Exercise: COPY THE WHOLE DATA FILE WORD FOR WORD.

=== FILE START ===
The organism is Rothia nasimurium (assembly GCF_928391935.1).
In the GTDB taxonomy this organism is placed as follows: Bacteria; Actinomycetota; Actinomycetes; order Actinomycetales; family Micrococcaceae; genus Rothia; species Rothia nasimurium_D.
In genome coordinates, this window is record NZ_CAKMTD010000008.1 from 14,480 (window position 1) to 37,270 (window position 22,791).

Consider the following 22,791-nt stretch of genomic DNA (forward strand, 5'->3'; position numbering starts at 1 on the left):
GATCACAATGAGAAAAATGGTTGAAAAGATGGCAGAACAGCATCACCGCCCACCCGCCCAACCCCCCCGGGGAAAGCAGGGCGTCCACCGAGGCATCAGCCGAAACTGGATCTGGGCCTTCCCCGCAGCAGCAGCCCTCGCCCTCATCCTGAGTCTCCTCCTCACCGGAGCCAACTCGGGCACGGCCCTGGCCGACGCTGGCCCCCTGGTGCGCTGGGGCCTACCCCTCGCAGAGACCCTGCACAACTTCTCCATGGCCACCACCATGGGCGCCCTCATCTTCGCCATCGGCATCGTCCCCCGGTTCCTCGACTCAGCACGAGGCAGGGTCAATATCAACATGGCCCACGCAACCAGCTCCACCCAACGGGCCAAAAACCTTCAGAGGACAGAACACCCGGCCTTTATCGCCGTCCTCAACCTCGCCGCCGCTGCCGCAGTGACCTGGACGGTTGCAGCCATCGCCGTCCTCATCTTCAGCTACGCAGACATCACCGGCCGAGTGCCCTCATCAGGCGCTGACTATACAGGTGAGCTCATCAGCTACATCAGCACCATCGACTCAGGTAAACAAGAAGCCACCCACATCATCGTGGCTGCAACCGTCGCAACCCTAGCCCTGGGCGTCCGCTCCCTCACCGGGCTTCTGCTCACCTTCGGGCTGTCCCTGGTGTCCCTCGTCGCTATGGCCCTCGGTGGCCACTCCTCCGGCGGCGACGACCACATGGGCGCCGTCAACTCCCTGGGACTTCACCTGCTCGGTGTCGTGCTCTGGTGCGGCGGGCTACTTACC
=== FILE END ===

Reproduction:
The organism is Rothia nasimurium (assembly GCF_928391935.1).
In the GTDB taxonomy this organism is placed as follows: Bacteria; Actinomycetota; Actinomycetes; order Actinomycetales; family Micrococcaceae; genus Rothia; species Rothia nasimurium_D.
In genome coordinates, this window is record NZ_CAKMTD010000008.1 from 14,480 (window position 1) to 37,270 (window position 22,791).

Consider the following 22,791-nt stretch of genomic DNA (forward strand, 5'->3'; position numbering starts at 1 on the left):
GATCACAATGAGAAAAATGGTTGAAAAGATGGCAGAACAGCATCACCGCCCACCCGCCCAACCCCCCCGGGGAAAGCAGGGCGTCCACCGAGGCATCAGCCGAAACTGGATCTGGGCCTTCCCCGCAGCAGCAGCCCTCGCCCTCATCCTGAGTCTCCTCCTCACCGGAGCCAACTCGGGCACGGCCCTGGCCGACGCTGGCCCCCTGGTGCGCTGGGGCCTACCCCTCGCAGAGACCCTGCACAACTTCTCCATGGCCACCACCATGGGCGCCCTCATCTTCGCCATCGGCATCGTCCCCCGGTTCCTCGACTCAGCACGAGGCAGGGTCAATATCAACATGGCCCACGCAACCAGCTCCACCCAACGGGCCAAAAACCTTCAGAGGACAGAACACCCGGCCTTTATCGCCGTCCTCAACCTCGCCGCCGCTGCCGCAGTGACCTGGACGGTTGCAGCCATCGCCGTCCTCATCTTCAGCTACGCAGACATCACCGGCCGAGTGCCCTCATCAGGCGCTGACTATACAGGTGAGCTCATCAGCTACATCAGCACCATCGACTCAGGTAAACAAGAAGCCACCCACATCATCGTGGCTGCAACCGTCGCAACCCTAGCCCTGGGCGTCCGCTCCCTCACCGGGCTTCTGCTCACCTTCGGGCTGTCCCTGGTGTCCCTCGTCGCTATGGCCCTCGGTGGCCACTCCTCCGGCGGCGACGACCACATGGGCGCCGTCAACTCCCTGGGACTTCACCTGCTCGGTGTCGTGCTCTGGTGCGGCGGGCTACTTACC